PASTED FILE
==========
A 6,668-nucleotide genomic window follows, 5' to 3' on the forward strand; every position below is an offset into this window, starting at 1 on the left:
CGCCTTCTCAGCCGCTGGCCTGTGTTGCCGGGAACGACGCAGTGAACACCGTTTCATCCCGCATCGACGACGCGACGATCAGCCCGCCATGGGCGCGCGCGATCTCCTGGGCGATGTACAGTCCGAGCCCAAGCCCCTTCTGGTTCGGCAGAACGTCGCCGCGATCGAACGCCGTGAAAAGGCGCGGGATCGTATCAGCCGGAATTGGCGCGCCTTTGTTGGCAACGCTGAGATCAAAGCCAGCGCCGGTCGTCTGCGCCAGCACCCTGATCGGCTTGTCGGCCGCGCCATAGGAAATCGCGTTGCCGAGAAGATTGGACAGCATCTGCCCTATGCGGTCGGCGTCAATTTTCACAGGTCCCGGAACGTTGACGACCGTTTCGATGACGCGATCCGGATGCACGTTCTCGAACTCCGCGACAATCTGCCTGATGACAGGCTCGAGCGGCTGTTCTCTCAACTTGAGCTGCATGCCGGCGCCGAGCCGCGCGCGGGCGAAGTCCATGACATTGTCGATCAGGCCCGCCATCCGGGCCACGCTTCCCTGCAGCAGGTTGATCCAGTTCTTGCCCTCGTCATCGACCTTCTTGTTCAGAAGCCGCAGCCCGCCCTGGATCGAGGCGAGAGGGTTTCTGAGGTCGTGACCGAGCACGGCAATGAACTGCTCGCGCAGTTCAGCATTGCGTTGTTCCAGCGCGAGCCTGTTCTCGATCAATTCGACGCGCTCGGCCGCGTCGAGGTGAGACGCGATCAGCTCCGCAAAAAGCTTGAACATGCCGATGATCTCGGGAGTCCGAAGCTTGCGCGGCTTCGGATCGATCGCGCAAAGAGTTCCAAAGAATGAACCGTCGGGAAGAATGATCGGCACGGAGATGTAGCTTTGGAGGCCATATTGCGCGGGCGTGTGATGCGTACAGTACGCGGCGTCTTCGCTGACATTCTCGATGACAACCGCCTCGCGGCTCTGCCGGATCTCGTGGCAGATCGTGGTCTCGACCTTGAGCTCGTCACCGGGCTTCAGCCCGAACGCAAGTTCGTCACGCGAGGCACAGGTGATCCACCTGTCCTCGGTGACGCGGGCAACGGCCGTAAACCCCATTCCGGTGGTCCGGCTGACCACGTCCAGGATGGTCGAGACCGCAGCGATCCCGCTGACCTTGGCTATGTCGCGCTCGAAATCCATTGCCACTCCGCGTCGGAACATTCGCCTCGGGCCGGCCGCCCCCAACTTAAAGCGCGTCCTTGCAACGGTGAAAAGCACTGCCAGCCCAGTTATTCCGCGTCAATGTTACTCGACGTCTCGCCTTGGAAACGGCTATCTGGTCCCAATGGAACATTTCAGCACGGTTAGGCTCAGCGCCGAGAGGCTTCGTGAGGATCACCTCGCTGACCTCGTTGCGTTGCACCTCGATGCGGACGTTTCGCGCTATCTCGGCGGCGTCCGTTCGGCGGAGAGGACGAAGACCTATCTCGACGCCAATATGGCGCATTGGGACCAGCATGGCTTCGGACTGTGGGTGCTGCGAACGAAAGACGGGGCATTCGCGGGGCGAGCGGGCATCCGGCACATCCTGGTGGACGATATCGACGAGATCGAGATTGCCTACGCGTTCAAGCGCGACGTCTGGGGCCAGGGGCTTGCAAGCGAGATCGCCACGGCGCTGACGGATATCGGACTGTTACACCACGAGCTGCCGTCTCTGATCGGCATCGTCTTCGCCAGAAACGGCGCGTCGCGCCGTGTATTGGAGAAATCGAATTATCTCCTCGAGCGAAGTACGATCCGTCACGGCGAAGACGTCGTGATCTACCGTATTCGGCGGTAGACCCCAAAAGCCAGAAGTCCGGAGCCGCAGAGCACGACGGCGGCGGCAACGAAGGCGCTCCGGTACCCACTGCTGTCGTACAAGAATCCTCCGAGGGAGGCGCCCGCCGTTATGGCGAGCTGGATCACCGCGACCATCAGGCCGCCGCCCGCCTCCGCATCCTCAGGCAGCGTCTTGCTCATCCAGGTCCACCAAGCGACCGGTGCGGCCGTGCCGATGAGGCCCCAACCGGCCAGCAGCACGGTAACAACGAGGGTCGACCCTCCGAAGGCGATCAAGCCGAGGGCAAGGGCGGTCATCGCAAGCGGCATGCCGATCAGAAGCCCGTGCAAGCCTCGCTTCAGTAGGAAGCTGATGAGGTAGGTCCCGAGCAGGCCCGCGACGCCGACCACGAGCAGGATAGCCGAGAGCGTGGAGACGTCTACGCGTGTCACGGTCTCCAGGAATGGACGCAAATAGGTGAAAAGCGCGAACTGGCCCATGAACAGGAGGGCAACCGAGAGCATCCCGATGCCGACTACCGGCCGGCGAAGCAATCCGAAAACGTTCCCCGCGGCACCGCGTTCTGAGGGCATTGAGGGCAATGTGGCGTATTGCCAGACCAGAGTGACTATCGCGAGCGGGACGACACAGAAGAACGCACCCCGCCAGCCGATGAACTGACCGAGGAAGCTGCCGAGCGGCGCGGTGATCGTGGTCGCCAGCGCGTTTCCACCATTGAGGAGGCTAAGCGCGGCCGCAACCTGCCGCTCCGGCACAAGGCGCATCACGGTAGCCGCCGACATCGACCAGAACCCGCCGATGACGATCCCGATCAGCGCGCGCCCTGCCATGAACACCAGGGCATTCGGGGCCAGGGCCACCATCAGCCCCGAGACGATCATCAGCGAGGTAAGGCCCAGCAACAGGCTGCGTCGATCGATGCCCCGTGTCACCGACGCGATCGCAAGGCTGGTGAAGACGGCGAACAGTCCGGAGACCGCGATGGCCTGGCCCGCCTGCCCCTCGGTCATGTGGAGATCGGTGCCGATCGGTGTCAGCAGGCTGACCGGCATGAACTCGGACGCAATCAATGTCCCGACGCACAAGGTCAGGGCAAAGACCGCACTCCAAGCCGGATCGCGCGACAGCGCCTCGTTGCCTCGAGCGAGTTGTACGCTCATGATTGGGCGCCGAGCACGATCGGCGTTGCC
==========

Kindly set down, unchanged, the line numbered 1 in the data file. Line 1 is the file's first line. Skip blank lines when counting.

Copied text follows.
A 6,668-nucleotide genomic window follows, 5' to 3' on the forward strand; every position below is an offset into this window, starting at 1 on the left: